Herbs: From the garden to the kitchen

Herbs are easy to grow, decorative and delicious. Why wouldn't you grow them?

Most herbs like sun and well-drained soil but they don't need a lot of space. They can be planted in pots or small gardens and are happy on a sunny kitchen window sill.

You'll find lots of choices at area nurseries, from packets of seeds to 4-packs of seedlings and more mature, larger plants in 1-quart and 2-quart plastic containers.

Almost any culinary herb grows well in eastern North Carolina, so plant the ones that you prefer. Or try some you've never tasted before.

Herbs we planted:

Boxwood basil - Onion chives - Curly parsley - Spearmint - Sweet basil

Boxwood Basil

Basil is one of the most popular kitchen spices in the world. It has a warm spicy flavor. There are many varieties of basil and Boxwood Basil is a relatively new one (it was introduced in 2008).

In the garden: Boxwood Basil grows in an upright form that resembles a boxwood shrub. The plant is packed with small leaves on short stems. It make a lovely formal container plant or may be used to edge garden beds.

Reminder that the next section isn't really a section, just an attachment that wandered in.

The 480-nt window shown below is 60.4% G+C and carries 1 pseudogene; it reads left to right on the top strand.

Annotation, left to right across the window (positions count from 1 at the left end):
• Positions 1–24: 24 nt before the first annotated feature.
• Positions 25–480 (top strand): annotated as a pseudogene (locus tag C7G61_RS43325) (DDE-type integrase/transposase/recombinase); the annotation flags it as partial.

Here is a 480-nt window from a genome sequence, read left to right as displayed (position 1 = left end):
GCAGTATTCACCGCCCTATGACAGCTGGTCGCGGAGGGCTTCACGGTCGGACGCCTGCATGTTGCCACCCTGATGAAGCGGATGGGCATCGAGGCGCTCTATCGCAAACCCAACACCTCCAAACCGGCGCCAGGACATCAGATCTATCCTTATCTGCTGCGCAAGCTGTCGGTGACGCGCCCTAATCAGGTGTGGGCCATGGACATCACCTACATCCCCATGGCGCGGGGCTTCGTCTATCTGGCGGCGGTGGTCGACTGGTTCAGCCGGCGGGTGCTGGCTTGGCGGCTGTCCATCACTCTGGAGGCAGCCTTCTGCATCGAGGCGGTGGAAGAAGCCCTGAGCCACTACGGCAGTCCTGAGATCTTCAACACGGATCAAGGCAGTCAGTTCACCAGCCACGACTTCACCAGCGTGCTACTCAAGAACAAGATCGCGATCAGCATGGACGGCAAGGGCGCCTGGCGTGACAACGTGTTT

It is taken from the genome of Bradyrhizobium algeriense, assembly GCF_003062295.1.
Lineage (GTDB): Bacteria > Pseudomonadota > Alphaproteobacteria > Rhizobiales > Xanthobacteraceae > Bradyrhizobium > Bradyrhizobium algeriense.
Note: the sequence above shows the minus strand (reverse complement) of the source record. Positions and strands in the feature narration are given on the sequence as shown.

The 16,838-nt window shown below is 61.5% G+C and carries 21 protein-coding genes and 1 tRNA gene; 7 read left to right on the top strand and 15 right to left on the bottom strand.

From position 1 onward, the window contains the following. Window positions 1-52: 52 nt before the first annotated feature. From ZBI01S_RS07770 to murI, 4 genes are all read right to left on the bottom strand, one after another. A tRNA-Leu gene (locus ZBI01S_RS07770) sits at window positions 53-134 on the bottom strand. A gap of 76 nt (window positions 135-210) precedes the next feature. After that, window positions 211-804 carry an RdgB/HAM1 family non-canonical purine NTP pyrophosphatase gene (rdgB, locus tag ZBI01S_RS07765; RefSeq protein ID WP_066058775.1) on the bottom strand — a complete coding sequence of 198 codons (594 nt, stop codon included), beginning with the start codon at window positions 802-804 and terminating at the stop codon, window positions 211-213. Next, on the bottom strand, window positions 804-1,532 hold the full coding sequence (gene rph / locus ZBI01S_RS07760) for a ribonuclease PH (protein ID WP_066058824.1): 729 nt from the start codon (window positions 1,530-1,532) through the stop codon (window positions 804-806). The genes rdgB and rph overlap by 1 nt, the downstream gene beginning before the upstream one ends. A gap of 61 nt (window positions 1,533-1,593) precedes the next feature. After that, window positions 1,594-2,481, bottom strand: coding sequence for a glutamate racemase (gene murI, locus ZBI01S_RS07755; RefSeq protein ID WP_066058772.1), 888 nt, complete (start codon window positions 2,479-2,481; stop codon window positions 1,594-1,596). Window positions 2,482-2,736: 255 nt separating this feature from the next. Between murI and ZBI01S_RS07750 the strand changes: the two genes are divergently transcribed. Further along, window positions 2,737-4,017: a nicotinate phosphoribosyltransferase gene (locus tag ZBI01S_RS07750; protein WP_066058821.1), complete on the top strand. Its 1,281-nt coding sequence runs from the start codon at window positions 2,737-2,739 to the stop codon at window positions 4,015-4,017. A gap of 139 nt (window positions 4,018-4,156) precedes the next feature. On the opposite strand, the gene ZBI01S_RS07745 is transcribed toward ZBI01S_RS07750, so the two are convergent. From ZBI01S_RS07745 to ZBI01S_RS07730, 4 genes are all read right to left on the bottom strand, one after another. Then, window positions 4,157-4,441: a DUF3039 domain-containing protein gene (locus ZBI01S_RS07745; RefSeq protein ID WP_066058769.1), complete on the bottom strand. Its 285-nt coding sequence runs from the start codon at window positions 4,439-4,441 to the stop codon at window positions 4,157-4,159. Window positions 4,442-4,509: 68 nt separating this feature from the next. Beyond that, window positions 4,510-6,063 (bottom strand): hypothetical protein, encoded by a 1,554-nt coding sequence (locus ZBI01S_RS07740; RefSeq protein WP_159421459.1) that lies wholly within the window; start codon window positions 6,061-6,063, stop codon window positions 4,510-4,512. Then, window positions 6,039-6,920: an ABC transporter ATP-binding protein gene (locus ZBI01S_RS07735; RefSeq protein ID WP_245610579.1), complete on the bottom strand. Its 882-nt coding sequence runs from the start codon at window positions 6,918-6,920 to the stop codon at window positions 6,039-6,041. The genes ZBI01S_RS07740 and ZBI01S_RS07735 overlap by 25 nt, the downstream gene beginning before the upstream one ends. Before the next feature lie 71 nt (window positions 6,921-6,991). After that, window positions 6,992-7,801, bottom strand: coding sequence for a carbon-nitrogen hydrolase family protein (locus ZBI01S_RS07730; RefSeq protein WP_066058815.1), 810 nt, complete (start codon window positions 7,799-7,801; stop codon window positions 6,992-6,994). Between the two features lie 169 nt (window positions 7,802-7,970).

Shear the plant occasionally to encourage its boxwood-like form. Remove the flowers that appear in late summer, because blooms discourage leaf growth.

To harvest: Trim the tips of the stems, then strip off the fine leaves or use the entire piece. Harvest Boxwood Basil often to encourage new growth, but don't remove so much that your cut into the woody stem.

In the kitchen: Sprinkle over pasta or salads. Strip the fine leave off the stem and add them whole; they are so small there's no need to chop. Or use the entire piece.

Tip: Don't keep basil in the refrigerator; it turns brown.

Double Tomato Bruschetta

6 roma (plum) tomatoes, chopped

1/2 cup sun-dried tomatoes, packed in oil

3 cloves garlic minced

1/4 cup olive oil

2 tablespoons balsamic vinegar

1/4 fresh basil, stems removed

1/4 teaspoon salt

1/4 teaspoon ground black pepper

1 French baguette

2 cups shredded mozzarella cheese

Preheat the oven on broiler setting. In a large bowl, combine the roma tomatoes, sun-dried tomatoes, garlic, olive oil, balsamic vinegar, basil, salt and pepper. Allow the mixture to sit for 10 minutes.

Cut the baguette into 3/4-inch slices. On a baking sheet, arrange the baguette slices in a single layer. Broil for 1 to 2 minutes, until slightly brown.

Divide the tomato mixture evenly over the baguette slices. Top the slices with mozzarella cheese. Broil for 5 minutes, or until the cheese it melted.

Onion Chives

Chives are a member of the lily plant grown for their their edible leaves and spiky purple flowers, both of which have a mild onion flavor.